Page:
No one would mistake Tokyo for Mason City, Iowa, but the cities have something big in common: Each has been home to a Frank Lloyd Wright hotel. The architect only designed six in his lifetime.
His three-story Imperial Hotel survived Japanese earthquakes and World War II, but not the fever to build bigger and taller. The building was demolished in 1968, about 50 years after opening, to make room for another high-rise in this city of 12 million.
Newly opened for overnight guests in North Iowa is the Historic Park Inn, a prototype for the Tokyo project and designed by Wright in 1909. It is the world’s only remaining hotel for which Wright was the architect of record.
Not bad for a city of 27,000.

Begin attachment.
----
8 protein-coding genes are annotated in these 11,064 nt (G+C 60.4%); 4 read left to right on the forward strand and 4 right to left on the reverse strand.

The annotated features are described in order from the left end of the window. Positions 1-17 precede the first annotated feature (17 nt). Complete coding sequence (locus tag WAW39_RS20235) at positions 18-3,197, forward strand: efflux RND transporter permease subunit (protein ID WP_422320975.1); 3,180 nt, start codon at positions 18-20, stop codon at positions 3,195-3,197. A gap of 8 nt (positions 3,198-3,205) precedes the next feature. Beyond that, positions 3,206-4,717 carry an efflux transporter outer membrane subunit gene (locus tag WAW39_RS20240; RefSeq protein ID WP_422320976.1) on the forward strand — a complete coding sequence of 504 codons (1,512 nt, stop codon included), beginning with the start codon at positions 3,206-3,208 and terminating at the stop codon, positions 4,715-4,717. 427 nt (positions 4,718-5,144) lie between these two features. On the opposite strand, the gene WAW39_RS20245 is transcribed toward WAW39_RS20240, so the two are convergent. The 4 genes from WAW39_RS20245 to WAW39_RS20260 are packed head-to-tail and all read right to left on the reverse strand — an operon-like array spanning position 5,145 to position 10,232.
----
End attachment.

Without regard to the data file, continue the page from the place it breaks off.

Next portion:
An $18 million renovation – guided by Wright on the Park, a local nonprofit group – keeps public areas historically accurate but enlarges accommodations to meet the expectations of modern travelers.
That means 27 rooms, all with private baths, instead of the original 61. Furnishings mimic the sleek and simple geometric patterns that define Wright’s work. Add flat-screen TVs, coffeemakers, touchpad temperature/lighting controls and original artwork of other Wright buildings.
In the Historic Suite are a blend of modern amenities plus a claw-footed bathtub and brass bed.
A long line of art glass windows – in guest rooms and a long-ago ladies’ parlor – overlook Central Park downtown. More art glass lights up the ceiling of the Skylight Room, a reception area behind the lobby. Downstairs is a bar, the former smoking lounge for men. In the hotel’s small mezzanine is a player piano.